A descriptive and comparative study of the traditional and spin goalball throw related to ball velocity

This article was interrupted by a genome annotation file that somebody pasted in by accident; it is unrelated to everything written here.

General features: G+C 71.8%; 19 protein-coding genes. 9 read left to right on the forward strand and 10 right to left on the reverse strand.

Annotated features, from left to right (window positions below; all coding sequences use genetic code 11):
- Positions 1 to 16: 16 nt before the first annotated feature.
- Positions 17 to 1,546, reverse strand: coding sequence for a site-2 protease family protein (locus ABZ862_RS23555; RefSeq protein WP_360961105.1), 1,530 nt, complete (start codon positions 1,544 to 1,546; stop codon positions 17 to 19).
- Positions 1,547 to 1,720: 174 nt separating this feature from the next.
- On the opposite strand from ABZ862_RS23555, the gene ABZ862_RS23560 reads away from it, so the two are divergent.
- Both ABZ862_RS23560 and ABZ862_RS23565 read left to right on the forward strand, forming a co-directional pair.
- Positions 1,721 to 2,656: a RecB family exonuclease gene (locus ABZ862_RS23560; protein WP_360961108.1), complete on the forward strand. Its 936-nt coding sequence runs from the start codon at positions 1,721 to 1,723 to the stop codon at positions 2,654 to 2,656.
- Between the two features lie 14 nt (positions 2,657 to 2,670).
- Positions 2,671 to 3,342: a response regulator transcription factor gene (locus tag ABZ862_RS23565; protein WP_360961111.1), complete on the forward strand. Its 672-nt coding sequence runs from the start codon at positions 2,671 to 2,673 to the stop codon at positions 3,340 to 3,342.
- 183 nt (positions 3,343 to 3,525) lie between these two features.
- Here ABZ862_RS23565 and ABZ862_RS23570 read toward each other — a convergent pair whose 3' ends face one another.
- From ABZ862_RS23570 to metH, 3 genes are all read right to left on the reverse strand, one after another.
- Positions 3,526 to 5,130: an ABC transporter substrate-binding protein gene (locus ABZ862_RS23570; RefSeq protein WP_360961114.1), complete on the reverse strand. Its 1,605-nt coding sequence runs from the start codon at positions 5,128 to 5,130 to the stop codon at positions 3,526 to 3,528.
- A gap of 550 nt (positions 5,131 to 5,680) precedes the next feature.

The purpose of this study was to describe and compare the game and throwing variables of the traditional versus spin throw in goalball to determine their correlations to ball velocity. Twenty-nine goalball athletes (17 men, 12 women) competing at a United States Association of Blind Athletes Regional Goalball Tournament were recruited to participate. The following data were collected and described for both the traditional and spin goalball throw: (a) descriptive analysis of game statistics and throwing tendencies during competitive play through visual observation, (b) identified phases of movement for the goalball throw and duration in each phase was determined through visual observation of a 2-D video analysis, (c) Pearson correlation identified any relationships between ball velocity of each type of throw and physical/motor components (flexibility, strength, power, and balance), and (d) 2 x 2 ANOVA determined if any differences were found between gender and type of throw. Results indicated a spin throw was observed more in men (42%) than women (1.5%) in tournament play. Men throw the goalball at faster velocity than women for both the traditional and spin throw. Three phases of movements for the goalball throw were recognized: (a) preparatory, (b) approach, including the wind-up and the delivery, and (c) follow through: no strong correlations were found between ball velocity and the duration in each phase of movement in either types of throw. A significant interaction was found between gender and the two types of throws (F)1,8) = 33.17). Post hoc test determined that gender explained the interaction. A significant relationship was evident between the fitness-ball throw (seated and standing) and the ball velocity of the traditional (r = .77 and .78 respectively) and spin throw (r = .84 and .82 respectively). Additionally a significant relationship was reported between ball velocity of the traditional and spin throw and vertical jump (r = .72 and .77 respectively). Conclusions of the current study suggest that coaches should integrate practices of the spin throw for men and women goalball athletes in training routines. Resistance training programs could be utilized to increase sports performance of the goalball throw. Future investigators should build on this foundational research and conduct clinical 3-D kinematic and kinetic analysis verifying phases of movement, elements of movements, and parameters that affect the velocity and accuracy of various types of goalball throws.